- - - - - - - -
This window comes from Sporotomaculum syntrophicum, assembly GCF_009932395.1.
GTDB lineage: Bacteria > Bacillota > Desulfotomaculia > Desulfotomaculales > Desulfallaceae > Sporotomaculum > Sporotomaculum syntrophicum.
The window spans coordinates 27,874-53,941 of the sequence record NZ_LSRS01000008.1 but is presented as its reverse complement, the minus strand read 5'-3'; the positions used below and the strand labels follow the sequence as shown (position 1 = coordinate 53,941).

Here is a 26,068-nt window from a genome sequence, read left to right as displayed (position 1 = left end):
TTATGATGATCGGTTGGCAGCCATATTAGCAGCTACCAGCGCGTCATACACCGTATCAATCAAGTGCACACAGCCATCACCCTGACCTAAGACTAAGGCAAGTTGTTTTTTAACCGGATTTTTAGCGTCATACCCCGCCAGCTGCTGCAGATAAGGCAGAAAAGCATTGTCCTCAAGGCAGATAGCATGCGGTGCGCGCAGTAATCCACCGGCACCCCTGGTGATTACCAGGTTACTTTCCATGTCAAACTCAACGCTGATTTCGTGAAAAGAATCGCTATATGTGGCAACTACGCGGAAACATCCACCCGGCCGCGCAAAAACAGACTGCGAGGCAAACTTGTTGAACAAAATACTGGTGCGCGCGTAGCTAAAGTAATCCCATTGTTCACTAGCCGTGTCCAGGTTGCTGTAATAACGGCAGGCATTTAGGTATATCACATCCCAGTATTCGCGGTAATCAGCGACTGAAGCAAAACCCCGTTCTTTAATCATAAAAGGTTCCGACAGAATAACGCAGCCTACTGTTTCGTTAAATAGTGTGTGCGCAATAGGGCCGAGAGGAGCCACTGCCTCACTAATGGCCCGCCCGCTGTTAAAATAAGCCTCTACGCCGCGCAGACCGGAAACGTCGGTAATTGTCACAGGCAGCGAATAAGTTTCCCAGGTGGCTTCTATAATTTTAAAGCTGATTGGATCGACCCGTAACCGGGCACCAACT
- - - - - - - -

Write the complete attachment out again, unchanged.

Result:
This window comes from Sporotomaculum syntrophicum, assembly GCF_009932395.1.
GTDB lineage: Bacteria > Bacillota > Desulfotomaculia > Desulfotomaculales > Desulfallaceae > Sporotomaculum > Sporotomaculum syntrophicum.
The window spans coordinates 27,874-53,941 of the sequence record NZ_LSRS01000008.1 but is presented as its reverse complement, the minus strand read 5'-3'; the positions used below and the strand labels follow the sequence as shown (position 1 = coordinate 53,941).

Here is a 26,068-nt window from a genome sequence, read left to right as displayed (position 1 = left end):
TTATGATGATCGGTTGGCAGCCATATTAGCAGCTACCAGCGCGTCATACACCGTATCAATCAAGTGCACACAGCCATCACCCTGACCTAAGACTAAGGCAAGTTGTTTTTTAACCGGATTTTTAGCGTCATACCCCGCCAGCTGCTGCAGATAAGGCAGAAAAGCATTGTCCTCAAGGCAGATAGCATGCGGTGCGCGCAGTAATCCACCGGCACCCCTGGTGATTACCAGGTTACTTTCCATGTCAAACTCAACGCTGATTTCGTGAAAAGAATCGCTATATGTGGCAACTACGCGGAAACATCCACCCGGCCGCGCAAAAACAGACTGCGAGGCAAACTTGTTGAACAAAATACTGGTGCGCGCGTAGCTAAAGTAATCCCATTGTTCACTAGCCGTGTCCAGGTTGCTGTAATAACGGCAGGCATTTAGGTATATCACATCCCAGTATTCGCGGTAATCAGCGACTGAAGCAAAACCCCGTTCTTTAATCATAAAAGGTTCCGACAGAATAACGCAGCCTACTGTTTCGTTAAATAGTGTGTGCGCAATAGGGCCGAGAGGAGCCACTGCCTCACTAATGGCCCGCCCGCTGTTAAAATAAGCCTCTACGCCGCGCAGACCGGAAACGTCGGTAATTGTCACAGGCAGCGAATAAGTTTCCCAGGTGGCTTCTATAATTTTAAAGCTGATTGGATCGACCCGTAACCGGGCACCAACT